With thanks to our friends Karam Daulet Singh and Gaurav Desai at Platinum Partners in New Delhi for alerting me to this important development.
On 6 April 2018, the Reserve Bank of India (the RBI) issued a circular requiring operators of all payment systems in India to store the entire data related to the payment system “in a system only in India”. This was done to secure "unfettered supervisory access" to data stored with these system providers. The data stored in India should include the full end-to-end transaction details/ information collected/ carried/ processed as part of the message/ payment instruction.
While the circular permits data related to the foreign leg of a transaction to be stored offshore, there is no provision for storing data relating to the Indian leg in a jurisdiction outside of India, even by way of backup. Firms have been given six months to ensure (and report) compliance (i.e. by 15 October 2018).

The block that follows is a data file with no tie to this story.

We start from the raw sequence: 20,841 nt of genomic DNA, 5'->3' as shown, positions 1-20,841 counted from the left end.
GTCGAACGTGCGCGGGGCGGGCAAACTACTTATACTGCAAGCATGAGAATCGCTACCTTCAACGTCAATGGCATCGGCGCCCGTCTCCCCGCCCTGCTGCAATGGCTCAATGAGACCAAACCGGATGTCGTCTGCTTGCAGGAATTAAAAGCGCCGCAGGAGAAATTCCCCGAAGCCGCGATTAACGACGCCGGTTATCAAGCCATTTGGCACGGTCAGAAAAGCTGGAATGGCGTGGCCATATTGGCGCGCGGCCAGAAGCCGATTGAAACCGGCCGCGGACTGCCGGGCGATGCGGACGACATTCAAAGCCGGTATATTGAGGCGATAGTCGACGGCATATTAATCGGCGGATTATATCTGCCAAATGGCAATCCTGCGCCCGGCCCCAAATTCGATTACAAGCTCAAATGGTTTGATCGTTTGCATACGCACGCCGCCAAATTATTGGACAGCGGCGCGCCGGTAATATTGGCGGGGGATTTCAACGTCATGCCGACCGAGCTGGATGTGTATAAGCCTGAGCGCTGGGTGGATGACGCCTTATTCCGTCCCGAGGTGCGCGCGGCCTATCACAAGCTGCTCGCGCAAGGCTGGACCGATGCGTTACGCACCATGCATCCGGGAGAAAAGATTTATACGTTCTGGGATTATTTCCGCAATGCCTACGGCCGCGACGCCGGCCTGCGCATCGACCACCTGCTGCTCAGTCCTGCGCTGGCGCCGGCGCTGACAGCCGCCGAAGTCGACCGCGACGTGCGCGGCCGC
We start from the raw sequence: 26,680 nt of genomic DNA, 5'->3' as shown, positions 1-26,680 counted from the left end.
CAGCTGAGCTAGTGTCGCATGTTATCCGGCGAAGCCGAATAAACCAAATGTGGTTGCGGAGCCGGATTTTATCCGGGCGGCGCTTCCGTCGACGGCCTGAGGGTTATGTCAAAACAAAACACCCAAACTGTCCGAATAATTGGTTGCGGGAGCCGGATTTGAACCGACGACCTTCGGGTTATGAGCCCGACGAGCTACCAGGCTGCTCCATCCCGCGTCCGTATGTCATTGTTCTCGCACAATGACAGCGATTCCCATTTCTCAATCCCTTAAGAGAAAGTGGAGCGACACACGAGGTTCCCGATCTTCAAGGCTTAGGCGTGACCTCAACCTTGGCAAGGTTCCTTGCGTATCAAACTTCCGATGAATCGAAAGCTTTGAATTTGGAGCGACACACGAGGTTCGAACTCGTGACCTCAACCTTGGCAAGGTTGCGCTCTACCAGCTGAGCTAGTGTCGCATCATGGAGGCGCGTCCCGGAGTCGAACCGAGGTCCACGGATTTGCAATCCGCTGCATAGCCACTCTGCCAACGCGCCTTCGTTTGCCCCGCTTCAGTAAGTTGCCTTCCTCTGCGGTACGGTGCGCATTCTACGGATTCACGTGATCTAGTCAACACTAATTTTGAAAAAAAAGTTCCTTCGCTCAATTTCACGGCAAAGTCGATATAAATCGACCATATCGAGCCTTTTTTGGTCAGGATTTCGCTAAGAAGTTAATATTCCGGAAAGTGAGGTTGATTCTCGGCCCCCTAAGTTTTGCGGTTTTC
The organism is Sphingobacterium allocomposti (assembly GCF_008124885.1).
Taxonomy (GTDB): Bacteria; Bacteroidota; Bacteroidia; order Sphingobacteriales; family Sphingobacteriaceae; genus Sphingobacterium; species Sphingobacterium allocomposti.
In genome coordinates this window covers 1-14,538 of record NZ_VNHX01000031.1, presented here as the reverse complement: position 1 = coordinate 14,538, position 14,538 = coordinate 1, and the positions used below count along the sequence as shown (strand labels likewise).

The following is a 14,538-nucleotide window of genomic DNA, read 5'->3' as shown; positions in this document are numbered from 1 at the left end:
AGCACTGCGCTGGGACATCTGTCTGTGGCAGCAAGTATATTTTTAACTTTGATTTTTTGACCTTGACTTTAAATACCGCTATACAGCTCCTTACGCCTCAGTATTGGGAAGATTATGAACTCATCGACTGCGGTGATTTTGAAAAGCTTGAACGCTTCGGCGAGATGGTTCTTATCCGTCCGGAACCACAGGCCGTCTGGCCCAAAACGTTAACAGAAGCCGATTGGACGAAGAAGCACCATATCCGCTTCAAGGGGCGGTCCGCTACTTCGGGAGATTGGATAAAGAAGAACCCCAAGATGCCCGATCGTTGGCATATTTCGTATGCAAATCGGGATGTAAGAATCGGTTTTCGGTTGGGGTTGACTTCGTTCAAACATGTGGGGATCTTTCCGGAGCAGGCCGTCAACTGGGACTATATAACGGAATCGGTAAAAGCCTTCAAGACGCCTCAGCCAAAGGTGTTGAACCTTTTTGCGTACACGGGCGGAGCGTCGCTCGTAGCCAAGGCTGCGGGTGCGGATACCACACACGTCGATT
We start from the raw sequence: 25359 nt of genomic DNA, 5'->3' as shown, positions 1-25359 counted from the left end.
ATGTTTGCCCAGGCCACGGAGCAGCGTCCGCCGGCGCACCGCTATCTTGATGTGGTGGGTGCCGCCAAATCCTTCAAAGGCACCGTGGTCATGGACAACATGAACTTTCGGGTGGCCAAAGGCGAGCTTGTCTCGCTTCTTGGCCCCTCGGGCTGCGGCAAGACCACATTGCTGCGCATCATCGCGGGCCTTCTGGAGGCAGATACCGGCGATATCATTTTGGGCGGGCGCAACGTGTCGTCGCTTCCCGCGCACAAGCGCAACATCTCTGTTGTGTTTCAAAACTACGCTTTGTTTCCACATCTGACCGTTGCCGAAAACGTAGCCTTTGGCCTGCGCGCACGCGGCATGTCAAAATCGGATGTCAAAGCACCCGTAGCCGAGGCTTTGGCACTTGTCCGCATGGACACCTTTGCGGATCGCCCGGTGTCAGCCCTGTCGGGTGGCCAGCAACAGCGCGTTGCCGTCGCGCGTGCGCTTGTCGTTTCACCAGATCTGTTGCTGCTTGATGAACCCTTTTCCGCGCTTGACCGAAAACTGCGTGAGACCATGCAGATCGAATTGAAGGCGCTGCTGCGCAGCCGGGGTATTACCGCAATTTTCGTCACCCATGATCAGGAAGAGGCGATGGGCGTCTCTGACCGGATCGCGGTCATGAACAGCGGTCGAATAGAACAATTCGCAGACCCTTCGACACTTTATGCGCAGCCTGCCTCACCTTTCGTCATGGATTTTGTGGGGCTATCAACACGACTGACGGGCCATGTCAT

This requirement is not likely to affect local payment systems operators (in particular the local mobile wallet companies that have sprung up in India over the last couple of years) since they already store their data in India. However, global payment systems operators are likely to be significantly impacted. I am told that there has been an effort from these global firms to get the RBI to dilute the requirement as the concern is that the requirement to store data only in India could significantly jeopardise global fraud detection. In addition, storing the data in India could lead to greater operational costs. So far, at least, the RBI doesn’t seem to have backed down and press reports suggest that a roll back seems unlikely.
In order to ensure better monitoring, it is important to have unfettered supervisory access to data stored with these system providers as also with their service providers/ intermediaries/ third party vendors and other entities in the payment ecosystem.